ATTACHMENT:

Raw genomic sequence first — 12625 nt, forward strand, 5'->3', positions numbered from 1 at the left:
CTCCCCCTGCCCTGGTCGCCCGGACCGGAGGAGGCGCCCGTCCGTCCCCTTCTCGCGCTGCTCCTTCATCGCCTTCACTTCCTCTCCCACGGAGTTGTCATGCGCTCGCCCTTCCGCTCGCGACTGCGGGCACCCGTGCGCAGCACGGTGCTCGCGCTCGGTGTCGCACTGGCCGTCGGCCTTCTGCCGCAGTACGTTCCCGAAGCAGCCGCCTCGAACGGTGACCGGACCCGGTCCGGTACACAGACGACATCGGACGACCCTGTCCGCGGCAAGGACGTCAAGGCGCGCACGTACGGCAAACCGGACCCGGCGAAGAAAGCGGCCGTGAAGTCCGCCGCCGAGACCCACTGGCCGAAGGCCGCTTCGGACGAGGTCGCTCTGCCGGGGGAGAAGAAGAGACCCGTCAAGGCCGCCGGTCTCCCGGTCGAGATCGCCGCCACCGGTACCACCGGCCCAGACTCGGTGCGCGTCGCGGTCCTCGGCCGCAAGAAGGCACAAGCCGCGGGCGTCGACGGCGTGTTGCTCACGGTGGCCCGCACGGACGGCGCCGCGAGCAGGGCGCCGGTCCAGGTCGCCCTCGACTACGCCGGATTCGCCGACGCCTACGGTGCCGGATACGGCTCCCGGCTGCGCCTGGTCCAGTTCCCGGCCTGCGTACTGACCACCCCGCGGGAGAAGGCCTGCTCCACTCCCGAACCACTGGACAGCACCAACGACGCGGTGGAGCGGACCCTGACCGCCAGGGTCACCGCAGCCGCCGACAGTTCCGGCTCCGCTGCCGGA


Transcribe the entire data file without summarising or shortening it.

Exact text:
Raw genomic sequence first — 12625 nt, forward strand, 5'->3', positions numbered from 1 at the left:
CTCCCCCTGCCCTGGTCGCCCGGACCGGAGGAGGCGCCCGTCCGTCCCCTTCTCGCGCTGCTCCTTCATCGCCTTCACTTCCTCTCCCACGGAGTTGTCATGCGCTCGCCCTTCCGCTCGCGACTGCGGGCACCCGTGCGCAGCACGGTGCTCGCGCTCGGTGTCGCACTGGCCGTCGGCCTTCTGCCGCAGTACGTTCCCGAAGCAGCCGCCTCGAACGGTGACCGGACCCGGTCCGGTACACAGACGACATCGGACGACCCTGTCCGCGGCAAGGACGTCAAGGCGCGCACGTACGGCAAACCGGACCCGGCGAAGAAAGCGGCCGTGAAGTCCGCCGCCGAGACCCACTGGCCGAAGGCCGCTTCGGACGAGGTCGCTCTGCCGGGGGAGAAGAAGAGACCCGTCAAGGCCGCCGGTCTCCCGGTCGAGATCGCCGCCACCGGTACCACCGGCCCAGACTCGGTGCGCGTCGCGGTCCTCGGCCGCAAGAAGGCACAAGCCGCGGGCGTCGACGGCGTGTTGCTCACGGTGGCCCGCACGGACGGCGCCGCGAGCAGGGCGCCGGTCCAGGTCGCCCTCGACTACGCCGGATTCGCCGACGCCTACGGTGCCGGATACGGCTCCCGGCTGCGCCTGGTCCAGTTCCCGGCCTGCGTACTGACCACCCCGCGGGAGAAGGCCTGCTCCACTCCCGAACCACTGGACAGCACCAACGACGCGGTGGAGCGGACCCTGACCGCCAGGGTCACCGCAGCCGCCGACAGTTCCGGCTCCGCTGCCGGA